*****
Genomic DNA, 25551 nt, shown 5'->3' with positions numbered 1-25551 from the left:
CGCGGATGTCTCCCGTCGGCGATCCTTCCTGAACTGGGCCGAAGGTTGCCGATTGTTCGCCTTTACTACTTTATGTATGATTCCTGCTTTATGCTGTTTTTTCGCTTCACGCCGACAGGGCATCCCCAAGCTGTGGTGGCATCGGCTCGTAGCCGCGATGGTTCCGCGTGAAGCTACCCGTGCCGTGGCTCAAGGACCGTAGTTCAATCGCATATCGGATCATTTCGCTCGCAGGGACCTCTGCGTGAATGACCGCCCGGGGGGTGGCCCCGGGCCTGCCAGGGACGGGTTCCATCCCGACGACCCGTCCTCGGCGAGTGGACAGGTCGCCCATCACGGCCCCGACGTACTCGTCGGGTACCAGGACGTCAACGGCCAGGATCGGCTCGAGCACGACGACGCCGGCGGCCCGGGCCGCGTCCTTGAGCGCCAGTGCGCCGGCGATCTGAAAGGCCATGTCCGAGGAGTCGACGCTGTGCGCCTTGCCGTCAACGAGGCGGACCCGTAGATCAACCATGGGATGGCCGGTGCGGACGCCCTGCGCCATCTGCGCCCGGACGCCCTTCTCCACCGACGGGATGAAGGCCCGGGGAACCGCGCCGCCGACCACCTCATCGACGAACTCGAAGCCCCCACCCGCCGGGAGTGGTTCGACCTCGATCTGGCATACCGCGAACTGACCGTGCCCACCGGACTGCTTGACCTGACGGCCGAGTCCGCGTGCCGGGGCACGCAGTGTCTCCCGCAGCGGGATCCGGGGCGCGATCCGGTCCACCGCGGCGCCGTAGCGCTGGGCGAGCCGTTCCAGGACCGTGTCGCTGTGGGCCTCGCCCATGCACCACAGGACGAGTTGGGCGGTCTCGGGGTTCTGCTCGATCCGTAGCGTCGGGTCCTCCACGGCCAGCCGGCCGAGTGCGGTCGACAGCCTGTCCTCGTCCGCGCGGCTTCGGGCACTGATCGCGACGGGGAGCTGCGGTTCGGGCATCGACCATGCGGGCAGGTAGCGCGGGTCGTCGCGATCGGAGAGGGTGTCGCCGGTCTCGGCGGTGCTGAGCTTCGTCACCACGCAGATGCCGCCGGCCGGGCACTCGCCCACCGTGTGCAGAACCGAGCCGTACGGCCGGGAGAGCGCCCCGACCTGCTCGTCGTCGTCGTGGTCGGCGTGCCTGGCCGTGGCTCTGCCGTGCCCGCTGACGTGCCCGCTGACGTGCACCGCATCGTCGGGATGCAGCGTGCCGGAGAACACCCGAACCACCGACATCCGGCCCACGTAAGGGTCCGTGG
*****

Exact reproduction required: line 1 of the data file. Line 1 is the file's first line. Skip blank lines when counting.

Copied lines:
Genomic DNA, 25551 nt, shown 5'->3' with positions numbered 1-25551 from the left: